Amazon Machine Images (AMIs) provide an initial configuration for an EC2 instance, which includes the Windows OS and optional customer-specific customizations, such as applications and security controls. Create an AMI catalog containing customized security configuration baselines to ensure all Windows instances are launched with standard security controls. Security baselines can be baked into an AMI, bootstrapped dynamically when an EC2 instance is launched, or packaged as a product for uniform distribution through AWS Service Catalog portfolios. For more information on AMI configuration options, see the AWS AMI Design Solution Brief.

Each EC2 instance should adhere to organizational security standards. Do not install any Windows roles and features that are not required, and do install software to protect against malicious code (antivirus, antimalware, exploit mitigation), monitor host-integrity, and perform intrusion detection. Configure security software to monitor and maintain OS security settings, protect the integrity of critical OS files, and alert on deviations from the security baseline. Consider implementing recommended security configuration benchmarks published by Microsoft, the Center for Internet Security (CIS), or the National Institute of Standards and Technology (NIST). Consider using other Microsoft tools for particular application servers, such as the Best Practice Analyzer for SQL Server.

AWS customers can also run Amazon Inspector assessments to improve the security and compliance of applications deployed on EC2 instances. Amazon Inspector automatically assesses applications for vulnerabilities or deviations from best practices and includes a knowledge base of hundreds of rules mapped to common security compliance standards (e.g., PCI DSS) and vulnerability definitions. Examples of built-in rules include checking if remote root login is enabled, or if vulnerable software versions are installed. These rules are regularly updated by AWS security researchers.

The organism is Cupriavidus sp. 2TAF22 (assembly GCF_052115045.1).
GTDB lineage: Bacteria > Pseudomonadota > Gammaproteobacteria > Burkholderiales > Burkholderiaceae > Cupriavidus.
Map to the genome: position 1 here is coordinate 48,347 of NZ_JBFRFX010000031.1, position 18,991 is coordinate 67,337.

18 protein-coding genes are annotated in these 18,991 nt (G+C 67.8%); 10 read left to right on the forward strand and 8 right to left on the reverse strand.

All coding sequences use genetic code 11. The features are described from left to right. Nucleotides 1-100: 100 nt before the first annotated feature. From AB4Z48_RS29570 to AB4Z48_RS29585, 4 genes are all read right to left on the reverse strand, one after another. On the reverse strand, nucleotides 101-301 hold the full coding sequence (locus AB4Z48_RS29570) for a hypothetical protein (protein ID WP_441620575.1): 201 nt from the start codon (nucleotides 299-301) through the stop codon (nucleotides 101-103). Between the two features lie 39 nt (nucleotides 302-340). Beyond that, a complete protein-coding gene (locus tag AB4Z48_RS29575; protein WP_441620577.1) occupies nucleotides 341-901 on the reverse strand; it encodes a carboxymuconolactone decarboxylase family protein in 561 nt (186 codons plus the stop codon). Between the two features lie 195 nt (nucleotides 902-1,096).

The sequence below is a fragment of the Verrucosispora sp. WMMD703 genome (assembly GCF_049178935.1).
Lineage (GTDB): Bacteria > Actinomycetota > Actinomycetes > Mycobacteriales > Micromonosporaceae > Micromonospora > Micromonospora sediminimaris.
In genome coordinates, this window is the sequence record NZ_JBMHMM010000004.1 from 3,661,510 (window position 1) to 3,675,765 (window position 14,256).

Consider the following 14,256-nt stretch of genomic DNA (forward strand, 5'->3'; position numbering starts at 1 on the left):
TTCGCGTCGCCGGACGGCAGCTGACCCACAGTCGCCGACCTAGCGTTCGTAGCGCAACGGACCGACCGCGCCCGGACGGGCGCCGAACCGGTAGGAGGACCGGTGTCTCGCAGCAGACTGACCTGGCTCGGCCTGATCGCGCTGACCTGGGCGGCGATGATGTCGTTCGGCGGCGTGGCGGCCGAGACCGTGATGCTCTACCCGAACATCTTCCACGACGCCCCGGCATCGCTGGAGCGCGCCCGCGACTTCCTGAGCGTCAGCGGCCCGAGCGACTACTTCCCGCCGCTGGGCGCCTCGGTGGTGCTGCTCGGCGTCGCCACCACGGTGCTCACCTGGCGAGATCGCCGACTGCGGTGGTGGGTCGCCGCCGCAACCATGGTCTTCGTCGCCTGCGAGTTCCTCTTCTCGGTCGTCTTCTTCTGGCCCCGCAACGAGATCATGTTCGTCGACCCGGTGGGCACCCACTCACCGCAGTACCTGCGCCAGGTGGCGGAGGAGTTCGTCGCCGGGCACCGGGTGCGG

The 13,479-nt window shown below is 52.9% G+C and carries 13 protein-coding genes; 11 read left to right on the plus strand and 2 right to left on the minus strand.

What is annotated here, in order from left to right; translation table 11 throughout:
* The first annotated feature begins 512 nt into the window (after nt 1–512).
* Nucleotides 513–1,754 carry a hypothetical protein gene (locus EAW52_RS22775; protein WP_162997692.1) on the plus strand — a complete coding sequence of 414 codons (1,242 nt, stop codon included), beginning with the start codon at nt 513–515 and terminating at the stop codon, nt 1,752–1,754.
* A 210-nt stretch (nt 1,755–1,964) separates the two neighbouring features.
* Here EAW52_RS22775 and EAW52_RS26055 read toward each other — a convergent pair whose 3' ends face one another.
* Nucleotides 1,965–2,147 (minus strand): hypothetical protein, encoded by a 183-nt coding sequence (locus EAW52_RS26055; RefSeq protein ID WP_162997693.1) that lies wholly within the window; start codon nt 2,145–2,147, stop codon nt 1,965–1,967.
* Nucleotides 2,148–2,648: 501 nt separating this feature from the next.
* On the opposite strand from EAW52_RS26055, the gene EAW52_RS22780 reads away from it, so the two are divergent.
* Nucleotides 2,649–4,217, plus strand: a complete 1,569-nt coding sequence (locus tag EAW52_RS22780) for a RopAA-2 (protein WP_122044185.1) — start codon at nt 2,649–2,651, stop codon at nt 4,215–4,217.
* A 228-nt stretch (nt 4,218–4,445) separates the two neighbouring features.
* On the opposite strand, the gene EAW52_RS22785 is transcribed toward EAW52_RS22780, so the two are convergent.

After initial security baselines are applied to EC2 instances at launch, control ongoing EC2 changes to maintain the security of your virtual machines. Establish a change management process to authorize and incorporate changes to AWS resources (such as security groups, route tables, and network ACLs) as well as to OS and application configurations (such as Windows or application patching, software upgrades, or configuration file updates).

AWS provides several tools to help manage changes to AWS resources including AWS CloudTrail, AWS Config, AWS CloudFormation, and AWS Elastic Beanstalk (Elastic Beanstalk), AWS OpsWorks, and management packs for Systems Center Operations Manager and System Center Virtual Machine Manager. Note that Microsoft releases Windows patches every Tuesday (sometimes even daily) and AWS updates all AWS managed Windows AMIs within five days after Microsoft releases a patch. Therefore it is important to continually patch all baseline AMIs, update AWS CloudFormation templates and Auto Scaling group configuration with the latest AMI IDs, and implement tools to automate running instance patch management.

Microsoft provides several options for managing Windows OS and application changes. SCCM, for example, provides full lifecycle coverage of environment modifications. Select tools that address business requirements and control how changes will affect application SLAs, capacity, security, and disaster recovery procedures. Avoid manual changes and instead leverage automated configuration management software or command line tools such as the EC2 Run Command or Windows PowerShell to implement scripted, repeatable change processes. To assist with this requirement, use bastion hosts with enhanced logging for all interactions with your Windows instances to ensure that all events and tasks are automatically recorded.

AWS CloudTrail, AWS Config, and AWS Config Rules provide audit and change tracking features for auditing AWS resource changes. Configure Windows event logs to send local log files to a centralized log management system to preserve log data for security and operational behavior analysis. Microsoft System Center Operations Manager (SCOM) aggregates information about Microsoft applications deployed to Windows instances and applies preconfigured and custom rulesets based on application roles and services. System Center Management Packs build on SCOM to provide application-specific monitoring and configuration guidance. These Management Packs support Windows Server Active Directory, SharePoint Server 2013, Exchange Server 2013, Lync Server 2013, SQL Server 2014, and many more servers and technologies. The AWS Management Pack for Microsoft System Center Operations Manager (SCOM) and the AWS Systems Manager for Microsoft System Center Virtual Machine Manager (SCVMM) integrate with Microsoft Systems Center to help you monitor and manage your on-premises and AWS environments together.

In addition to Microsoft systems management tools, customers can use Amazon CloudWatch to monitor instance CPU utilization, disk performance, network I/O, and perform host and instance status checks. The EC2Config service provides access to additional, advanced features for Windows instances. For example, it can export Windows system, security, application, and Internet Information Services (IIS) logs to CloudWatch Logs, which can then be integrated with Amazon CloudWatch metrics and alarms. Customers can also create scripts that export Windows performance counters to Amazon CloudWatch custom metrics.